During and after reading, having students generate both literal and inferential questions about a whole class text is an awesome strategy for further developing this skill. In addition, with both literal and inferential questions, I always ask students to share the page where they found their response or generated their thoughts in order to encourage being able to support their thinking.
Reading comprehension is critical to feeling successful as a reader.
The example in the image above shows literal questions generated from my Tuck Everlasting Novel Study Unit. While I incorporate comprehension questions into each of my units, the goal is that they are used as a guided practice tool to enhance student understanding of a text to help students recall and reflect on the reading. While I have created these comprehension pages within each unit, I encourage teachers utilizing my units to modify, adjust, and give students choice and voice in how they respond to the questions.
Story maps and plot structures are great tools to help students identify the elements of a plot. My students need to understand the major events within a story, including the exposition (introduction of setting and characters), rising action, climax, falling action, and resolution. A plot structure organizer is the perfect resource to help students navigate where characters encounter major challenges that impact any changes they make over the course of the text.
By utilizing this organizer with my readers, students can record and reflect on major events within the story. In addition, this is a tool I can utilize a few times through guided practice with whole class text, and my students can re-create in their reader’s notebook with a self-selected novel or text. The plot organizer in the image above is from my Bud, Not Buddy Novel Study Unit.
I am consistently asking my students to write about reading in a variety of formats. I will have students sketch notes while I read aloud to jot down any connections, questions, notable quotes, or images. In addition, I love to give students the opportunity to reflect on their reading by responding to both student and teacher-generated prompts.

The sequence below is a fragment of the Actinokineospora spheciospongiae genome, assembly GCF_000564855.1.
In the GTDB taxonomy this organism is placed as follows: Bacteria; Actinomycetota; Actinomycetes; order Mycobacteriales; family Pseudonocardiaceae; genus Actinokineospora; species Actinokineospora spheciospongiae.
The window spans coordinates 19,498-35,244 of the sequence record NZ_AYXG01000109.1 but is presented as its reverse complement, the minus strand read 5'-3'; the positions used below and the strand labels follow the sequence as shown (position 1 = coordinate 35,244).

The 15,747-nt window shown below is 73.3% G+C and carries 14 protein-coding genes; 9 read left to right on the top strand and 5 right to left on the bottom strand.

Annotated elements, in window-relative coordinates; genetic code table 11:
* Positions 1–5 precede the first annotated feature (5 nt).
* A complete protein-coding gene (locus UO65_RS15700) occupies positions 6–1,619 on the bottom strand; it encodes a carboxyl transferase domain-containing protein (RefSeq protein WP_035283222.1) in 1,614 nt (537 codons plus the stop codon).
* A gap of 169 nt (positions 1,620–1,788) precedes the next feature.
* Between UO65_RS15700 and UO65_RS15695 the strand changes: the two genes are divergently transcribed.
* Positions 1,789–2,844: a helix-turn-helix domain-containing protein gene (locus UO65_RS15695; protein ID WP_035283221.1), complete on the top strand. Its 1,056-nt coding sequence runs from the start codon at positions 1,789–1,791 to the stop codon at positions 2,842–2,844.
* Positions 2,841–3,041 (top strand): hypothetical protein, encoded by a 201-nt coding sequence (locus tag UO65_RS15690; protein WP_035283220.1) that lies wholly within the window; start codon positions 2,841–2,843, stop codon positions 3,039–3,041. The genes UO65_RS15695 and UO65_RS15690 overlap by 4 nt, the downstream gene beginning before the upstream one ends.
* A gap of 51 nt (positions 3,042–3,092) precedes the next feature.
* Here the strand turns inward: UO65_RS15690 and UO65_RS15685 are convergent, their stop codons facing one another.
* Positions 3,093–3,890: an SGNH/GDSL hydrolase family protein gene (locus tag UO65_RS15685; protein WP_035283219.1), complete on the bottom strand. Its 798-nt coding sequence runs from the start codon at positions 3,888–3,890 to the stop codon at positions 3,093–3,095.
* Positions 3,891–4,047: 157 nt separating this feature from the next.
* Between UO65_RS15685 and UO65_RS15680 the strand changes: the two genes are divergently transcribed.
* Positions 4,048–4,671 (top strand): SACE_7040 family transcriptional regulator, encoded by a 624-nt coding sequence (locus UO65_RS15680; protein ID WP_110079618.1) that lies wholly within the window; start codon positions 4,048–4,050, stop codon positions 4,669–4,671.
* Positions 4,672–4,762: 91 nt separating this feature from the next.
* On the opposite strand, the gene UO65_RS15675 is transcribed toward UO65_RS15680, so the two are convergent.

Writing about reading allows my students to share their own connections, inferences, insights, and understandings of the words the author has shared. Writing about reading allows my readers to make sense of and elaborate on those words. The journal prompt examples in the image above are from my Wonder Novel Study Unit.
Novel units should NEVER be utilized as a form of “busy work”. The idea being-“read this, and now do this!”
My purpose for novel units is to utilize them as guided practice in order to help my students gain greater independence as aware, engaged, and effective readers of text. My goal is to instill a LOVE of reading in my students. Through the guided practice of novel units, that work can be done efficiently, leading to greater independence in my student readers.
You and your students can create your own novel units…
If you are looking to utilize my 5-essential novel unit activities but adapt them for your own students and the novels they are reading, this is the perfect resource. Use it as a during-and-after reading comprehension tool that works with any novel.
Here are some of the project ideas I have outlined in this PDF resource…
- Character Trading Cards
- Main Character vs. Me Venn Diagram
- My Paper Friend Craft Project
- An Interview with a Main Character
- A Letter to the Author
- Book Cover Makeover
- My Novel: A Picture Book
- Nutritious Novelties
- Word Work Word Search
- Rubrics for Each Project
- Read the full description and 5-star reviews on TPT
Each year, I share this JK Rowling quote with my students…
“If you don’t like to read, you haven’t found the right book.”
I make it my mission to put those “right” books in my students’ hands and arm them with tools to not just tolerate but also help them to love reading. Best wishes for an amazing year filled with great books!